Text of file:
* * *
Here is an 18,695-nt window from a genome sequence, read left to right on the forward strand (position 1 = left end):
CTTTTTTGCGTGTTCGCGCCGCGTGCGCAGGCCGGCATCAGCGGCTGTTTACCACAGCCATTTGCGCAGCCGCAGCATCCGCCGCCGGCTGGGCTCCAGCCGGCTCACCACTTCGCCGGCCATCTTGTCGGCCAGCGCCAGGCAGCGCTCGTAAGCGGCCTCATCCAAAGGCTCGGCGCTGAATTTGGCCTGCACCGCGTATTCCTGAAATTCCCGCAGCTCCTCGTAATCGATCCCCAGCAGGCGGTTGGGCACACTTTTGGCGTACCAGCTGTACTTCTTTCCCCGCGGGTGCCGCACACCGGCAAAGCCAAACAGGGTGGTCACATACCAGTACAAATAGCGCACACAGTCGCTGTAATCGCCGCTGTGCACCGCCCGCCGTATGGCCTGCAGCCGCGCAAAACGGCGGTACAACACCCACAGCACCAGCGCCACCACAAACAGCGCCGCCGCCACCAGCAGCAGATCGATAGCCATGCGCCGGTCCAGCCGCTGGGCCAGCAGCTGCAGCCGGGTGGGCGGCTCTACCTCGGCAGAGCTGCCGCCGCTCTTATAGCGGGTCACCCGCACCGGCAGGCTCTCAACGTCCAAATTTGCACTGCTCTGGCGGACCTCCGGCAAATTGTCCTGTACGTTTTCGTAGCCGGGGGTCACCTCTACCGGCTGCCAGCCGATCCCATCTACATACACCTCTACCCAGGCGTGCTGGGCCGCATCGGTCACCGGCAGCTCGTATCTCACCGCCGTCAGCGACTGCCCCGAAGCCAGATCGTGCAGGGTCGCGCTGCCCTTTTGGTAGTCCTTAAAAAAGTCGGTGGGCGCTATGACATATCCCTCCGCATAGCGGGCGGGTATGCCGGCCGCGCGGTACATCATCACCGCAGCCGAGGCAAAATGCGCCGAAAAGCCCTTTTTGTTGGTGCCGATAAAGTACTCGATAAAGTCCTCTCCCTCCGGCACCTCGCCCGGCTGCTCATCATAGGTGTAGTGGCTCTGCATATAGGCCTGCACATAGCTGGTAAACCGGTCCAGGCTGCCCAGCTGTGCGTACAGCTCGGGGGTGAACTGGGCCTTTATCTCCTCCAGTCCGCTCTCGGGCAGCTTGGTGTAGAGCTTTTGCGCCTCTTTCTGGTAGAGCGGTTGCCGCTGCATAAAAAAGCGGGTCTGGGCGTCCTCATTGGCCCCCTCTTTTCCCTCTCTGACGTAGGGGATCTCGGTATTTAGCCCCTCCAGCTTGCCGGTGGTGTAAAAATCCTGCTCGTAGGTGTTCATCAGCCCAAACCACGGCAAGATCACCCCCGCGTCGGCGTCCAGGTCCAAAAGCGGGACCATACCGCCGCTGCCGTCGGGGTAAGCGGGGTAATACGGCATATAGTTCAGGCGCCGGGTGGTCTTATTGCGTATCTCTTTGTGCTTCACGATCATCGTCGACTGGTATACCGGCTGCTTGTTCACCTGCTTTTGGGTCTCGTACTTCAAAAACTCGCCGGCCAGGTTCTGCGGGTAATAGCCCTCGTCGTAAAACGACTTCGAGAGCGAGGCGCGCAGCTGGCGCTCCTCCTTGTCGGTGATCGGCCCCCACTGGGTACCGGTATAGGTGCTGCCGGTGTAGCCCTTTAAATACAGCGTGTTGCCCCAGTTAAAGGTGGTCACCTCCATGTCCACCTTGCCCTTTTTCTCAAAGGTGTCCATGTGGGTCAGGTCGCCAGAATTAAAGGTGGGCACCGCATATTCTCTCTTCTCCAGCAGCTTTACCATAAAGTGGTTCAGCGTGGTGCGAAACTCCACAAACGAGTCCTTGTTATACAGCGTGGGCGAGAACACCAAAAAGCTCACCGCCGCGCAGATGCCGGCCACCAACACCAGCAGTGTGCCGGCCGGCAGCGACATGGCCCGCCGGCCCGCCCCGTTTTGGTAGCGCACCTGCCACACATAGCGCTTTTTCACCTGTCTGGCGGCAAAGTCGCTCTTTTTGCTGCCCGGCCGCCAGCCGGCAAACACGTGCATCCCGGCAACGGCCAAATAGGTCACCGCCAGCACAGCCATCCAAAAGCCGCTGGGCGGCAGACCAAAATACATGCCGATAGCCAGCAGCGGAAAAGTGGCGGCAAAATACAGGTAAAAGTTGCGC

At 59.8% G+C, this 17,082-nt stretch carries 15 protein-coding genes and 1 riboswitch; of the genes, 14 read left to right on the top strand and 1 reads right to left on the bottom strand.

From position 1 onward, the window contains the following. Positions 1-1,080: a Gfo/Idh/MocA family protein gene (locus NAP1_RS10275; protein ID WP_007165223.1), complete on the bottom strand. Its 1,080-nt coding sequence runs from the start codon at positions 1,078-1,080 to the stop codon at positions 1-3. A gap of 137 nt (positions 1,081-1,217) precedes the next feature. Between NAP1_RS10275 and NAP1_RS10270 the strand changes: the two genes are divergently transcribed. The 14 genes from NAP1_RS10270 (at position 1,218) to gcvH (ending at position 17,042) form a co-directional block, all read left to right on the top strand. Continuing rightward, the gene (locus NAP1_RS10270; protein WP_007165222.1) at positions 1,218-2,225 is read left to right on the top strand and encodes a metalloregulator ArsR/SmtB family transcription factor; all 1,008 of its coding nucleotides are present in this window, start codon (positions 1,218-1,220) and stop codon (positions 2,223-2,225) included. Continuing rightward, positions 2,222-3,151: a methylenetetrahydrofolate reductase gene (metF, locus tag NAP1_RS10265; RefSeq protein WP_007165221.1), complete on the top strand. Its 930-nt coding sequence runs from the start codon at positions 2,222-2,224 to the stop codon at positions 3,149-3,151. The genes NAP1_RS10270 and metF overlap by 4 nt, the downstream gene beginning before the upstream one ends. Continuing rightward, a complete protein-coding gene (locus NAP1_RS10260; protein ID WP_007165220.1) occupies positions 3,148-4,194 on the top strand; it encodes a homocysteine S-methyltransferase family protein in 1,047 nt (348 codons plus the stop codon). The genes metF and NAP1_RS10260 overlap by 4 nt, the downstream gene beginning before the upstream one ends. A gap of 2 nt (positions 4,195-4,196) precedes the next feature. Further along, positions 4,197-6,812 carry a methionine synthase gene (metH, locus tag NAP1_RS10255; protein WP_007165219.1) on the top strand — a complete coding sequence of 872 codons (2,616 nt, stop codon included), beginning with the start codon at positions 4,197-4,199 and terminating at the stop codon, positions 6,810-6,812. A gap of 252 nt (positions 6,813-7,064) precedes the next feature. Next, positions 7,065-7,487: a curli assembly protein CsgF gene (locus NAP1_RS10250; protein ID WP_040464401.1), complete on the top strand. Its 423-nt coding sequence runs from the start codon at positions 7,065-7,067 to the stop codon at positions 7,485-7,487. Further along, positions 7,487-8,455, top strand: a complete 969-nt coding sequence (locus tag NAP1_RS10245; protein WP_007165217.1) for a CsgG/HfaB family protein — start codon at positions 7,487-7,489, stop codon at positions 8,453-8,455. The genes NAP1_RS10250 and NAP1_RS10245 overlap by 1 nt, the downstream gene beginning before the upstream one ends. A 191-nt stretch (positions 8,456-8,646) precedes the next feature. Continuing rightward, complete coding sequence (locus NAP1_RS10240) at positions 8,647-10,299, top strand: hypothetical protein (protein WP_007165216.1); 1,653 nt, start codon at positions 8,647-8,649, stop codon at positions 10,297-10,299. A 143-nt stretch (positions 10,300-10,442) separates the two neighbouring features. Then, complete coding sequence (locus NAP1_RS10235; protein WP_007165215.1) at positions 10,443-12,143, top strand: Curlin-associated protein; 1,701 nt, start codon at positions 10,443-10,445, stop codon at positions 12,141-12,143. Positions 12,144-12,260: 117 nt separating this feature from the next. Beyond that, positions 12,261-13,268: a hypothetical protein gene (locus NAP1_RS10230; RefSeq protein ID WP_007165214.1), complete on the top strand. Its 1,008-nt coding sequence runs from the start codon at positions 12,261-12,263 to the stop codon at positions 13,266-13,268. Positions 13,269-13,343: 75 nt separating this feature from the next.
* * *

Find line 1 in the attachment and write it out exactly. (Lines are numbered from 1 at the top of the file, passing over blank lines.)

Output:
Here is an 18,695-nt window from a genome sequence, read left to right on the forward strand (position 1 = left end):